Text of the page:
Today, instead of spending five minutes and $3 picking up a box of sugar cookies from the grocery store, I spent three hours and $15 to make my own. Totally worth it? I think so. Not to say that the homemade kind is any less terrible for you than the store bought kind... in fact, I think you should pretend not to see the ingredients and just remind yourself that indulging is part of the holidays.
Without further ado... how to make adorable, delectable Christmas sugar cookies.
1 cup butter
2 cups sugar
3 tsp vanilla
1 cup sour cream
1 tsp salt
2 tsp baking soda
5 1/2 cups flour
Cream the butter and sugar together in an electric mixer. I like call my mixer "Tanner." He was doing this by hand to begin with, but then remembered his mom gave him an electric mixer a while back, and the prospect of using a power tool to make cookies was too enticing to ignore. Needless to say, things got creamed in quite a hurry after that.
Add eggs and vanilla to sugar/butter mixture. Add sour cream. Combine flour, baking soda and salt in a separate bowl and then add to butter mixture. It will be really sticky at this point and hard to shape, so chilling the dough is essential.
If you have wax paper, divide your dough into four parts and refrigerate. Ideally, you should chill it overnight, but I was impatient and wanted to make cookies, so I only chilled it for an hour.
In the meantime, you can create the frosting for the cookies.
Buttercream frosting ingredients:
1/2 cup butter
4 cups powdered sugar
2 tsp vanilla extract
1/4 cup milk
This actually makes a lot of frosting, so if you're not a frosting person, you might consider cutting back the recipe. We piled it on and still had a lot left over.
In a mixing bowl, cream butter. Beat in sugar and vanilla until crumbly. Gradually add milk until you get the desired consistency. A good power mixer helps make it smooth and fluffy.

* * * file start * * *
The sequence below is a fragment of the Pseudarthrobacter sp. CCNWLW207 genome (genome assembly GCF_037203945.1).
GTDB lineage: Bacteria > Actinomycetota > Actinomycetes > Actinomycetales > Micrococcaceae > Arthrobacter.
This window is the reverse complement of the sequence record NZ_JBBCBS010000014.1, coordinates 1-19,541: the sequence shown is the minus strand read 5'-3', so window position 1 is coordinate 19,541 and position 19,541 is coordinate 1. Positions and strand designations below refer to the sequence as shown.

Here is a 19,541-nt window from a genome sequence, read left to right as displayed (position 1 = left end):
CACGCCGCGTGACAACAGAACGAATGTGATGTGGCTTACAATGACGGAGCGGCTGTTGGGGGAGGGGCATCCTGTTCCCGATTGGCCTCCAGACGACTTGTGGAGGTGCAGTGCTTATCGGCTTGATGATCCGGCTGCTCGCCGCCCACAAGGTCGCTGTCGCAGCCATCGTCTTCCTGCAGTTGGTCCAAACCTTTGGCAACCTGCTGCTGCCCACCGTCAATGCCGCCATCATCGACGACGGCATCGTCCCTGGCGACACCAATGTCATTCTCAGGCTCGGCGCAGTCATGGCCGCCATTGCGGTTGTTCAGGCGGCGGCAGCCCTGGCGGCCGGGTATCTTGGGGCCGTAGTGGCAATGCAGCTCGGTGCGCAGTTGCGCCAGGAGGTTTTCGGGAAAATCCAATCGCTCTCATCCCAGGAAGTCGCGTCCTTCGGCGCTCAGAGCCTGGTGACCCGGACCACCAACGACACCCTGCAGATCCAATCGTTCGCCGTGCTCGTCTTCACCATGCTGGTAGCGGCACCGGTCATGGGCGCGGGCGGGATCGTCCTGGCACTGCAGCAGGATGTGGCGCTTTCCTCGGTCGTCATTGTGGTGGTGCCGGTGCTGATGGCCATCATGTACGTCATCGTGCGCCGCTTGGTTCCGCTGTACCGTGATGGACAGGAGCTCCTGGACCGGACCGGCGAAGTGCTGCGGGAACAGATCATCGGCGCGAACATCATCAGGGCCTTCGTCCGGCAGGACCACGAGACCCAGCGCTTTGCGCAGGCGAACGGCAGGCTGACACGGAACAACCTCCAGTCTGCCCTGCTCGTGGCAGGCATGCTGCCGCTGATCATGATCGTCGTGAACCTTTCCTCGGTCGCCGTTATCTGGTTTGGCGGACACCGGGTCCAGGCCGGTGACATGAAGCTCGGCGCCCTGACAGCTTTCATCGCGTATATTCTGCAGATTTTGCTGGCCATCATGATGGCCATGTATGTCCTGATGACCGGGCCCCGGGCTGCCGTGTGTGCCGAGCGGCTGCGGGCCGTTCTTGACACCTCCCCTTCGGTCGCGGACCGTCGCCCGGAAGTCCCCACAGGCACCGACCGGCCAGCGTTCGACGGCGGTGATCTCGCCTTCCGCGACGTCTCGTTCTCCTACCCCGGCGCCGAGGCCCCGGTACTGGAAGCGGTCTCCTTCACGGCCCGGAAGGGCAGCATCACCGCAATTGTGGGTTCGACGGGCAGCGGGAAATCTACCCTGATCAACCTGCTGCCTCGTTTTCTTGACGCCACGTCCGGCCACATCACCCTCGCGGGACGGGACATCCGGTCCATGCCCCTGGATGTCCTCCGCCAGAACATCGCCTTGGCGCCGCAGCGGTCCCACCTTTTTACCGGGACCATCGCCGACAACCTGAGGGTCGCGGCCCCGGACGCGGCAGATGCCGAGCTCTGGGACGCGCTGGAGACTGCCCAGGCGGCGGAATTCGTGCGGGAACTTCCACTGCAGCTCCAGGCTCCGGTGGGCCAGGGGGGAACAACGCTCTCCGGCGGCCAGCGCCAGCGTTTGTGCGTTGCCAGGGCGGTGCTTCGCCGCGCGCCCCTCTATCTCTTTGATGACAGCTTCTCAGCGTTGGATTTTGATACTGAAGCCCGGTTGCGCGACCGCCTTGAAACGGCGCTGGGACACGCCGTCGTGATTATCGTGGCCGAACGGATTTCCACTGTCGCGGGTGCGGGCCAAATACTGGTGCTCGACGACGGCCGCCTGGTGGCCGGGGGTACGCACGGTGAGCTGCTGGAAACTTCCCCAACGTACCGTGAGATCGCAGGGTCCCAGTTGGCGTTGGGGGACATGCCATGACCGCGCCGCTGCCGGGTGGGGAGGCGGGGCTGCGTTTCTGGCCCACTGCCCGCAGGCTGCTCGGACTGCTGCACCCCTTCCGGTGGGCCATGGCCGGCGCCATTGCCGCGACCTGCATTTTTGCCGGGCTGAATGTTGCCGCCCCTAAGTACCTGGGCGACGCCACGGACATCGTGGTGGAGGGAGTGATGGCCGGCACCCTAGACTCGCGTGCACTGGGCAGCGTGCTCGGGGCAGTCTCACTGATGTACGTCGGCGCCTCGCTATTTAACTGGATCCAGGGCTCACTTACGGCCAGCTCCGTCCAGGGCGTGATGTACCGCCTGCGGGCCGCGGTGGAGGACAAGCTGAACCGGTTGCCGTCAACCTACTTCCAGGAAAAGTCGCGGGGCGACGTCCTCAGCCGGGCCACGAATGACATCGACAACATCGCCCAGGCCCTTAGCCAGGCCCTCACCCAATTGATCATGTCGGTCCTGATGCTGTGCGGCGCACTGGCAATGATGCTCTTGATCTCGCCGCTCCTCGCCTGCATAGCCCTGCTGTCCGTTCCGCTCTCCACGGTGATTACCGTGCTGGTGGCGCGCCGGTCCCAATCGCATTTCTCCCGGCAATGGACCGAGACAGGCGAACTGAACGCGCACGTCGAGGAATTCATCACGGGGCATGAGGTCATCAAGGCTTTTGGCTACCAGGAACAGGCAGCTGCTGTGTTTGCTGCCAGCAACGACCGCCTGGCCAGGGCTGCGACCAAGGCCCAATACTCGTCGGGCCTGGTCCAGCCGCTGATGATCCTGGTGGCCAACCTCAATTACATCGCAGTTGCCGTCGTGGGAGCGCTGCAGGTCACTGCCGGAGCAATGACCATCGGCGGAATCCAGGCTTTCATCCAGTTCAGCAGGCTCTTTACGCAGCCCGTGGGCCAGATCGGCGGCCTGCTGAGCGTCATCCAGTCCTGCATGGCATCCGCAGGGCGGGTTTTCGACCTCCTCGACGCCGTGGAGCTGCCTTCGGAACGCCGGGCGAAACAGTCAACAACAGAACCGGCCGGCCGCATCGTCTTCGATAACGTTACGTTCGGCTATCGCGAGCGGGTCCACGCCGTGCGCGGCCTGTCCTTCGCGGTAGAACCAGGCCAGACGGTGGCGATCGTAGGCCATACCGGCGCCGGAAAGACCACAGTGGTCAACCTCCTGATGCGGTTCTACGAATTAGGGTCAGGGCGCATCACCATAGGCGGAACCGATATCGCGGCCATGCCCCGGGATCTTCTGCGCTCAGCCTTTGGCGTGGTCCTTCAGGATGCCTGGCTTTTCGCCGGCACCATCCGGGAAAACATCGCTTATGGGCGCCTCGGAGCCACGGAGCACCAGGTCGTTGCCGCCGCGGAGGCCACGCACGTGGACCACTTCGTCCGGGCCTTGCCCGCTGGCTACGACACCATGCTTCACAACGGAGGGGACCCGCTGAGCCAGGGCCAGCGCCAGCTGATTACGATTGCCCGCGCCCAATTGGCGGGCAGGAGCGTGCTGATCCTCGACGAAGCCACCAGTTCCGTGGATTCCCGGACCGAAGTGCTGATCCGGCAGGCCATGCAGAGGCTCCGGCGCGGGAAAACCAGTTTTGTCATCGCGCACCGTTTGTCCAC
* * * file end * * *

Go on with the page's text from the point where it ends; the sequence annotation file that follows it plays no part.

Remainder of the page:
Tanner and I divided the frosting into two bowls and added in red and green food coloring to make it more Christmassy. Unfortunately, instead of a nice forest green and burgundy, we ended up with mint and pink. Perhaps we should have made these for Easter, instead...
When the dough has chilled, roll it out on a floured surface (flour is important... even after chilling it will still be sticky) about 1/8" - 1/4" thick, depending on how big and soft you want your cookies. Use cookie cutters to make shapes, or, if you're like me and do not own cookie cutters, cut them by hand. Here's a tip: don't get fancy. Cutting out Christmas trees by hand was about the fanciest thing I could do without it looking like a big blob.
(P.S.- check out those awesome snowflakes on the window behind Tanner!)
Put the cookies on a greased pan and bake 5-7 minutes at 375 degrees. It's important to keep an eye on them -- my oven is hot so I only baked them five minutes. They won't look cooked, but if you cook them much longer, the edges will go brown, the bottoms will be burnt, and you'll have a very crispy cookie. Five minutes was just enough for the bottoms to be brown and the tops to still be white.
Let cool before you put frosting on them. Tanner and I got overzealous and iced them right away, and it melted all over everything. Both messy and delicious. Do yourself a favor and wait until they're completely cool. Add sprinkles to make the cookies look more like decorated Christmas trees!
Depending on the thickness of your cookies, this recipe yields about 30-50. I actually was able to make 55 cookies, but mine were fairly small, only 2" tall. This will be the brunt of your work, though, is spending hours rolling out dough, cutting dough, and cooking/ icing cookies. It helps if you eat a bunch in the process. :) Enjoy!
I'm glad there's a holiday party at my work this week, because there's no way I can keep 50 cookies in the household without eating them all and gaining 20 pounds in the process.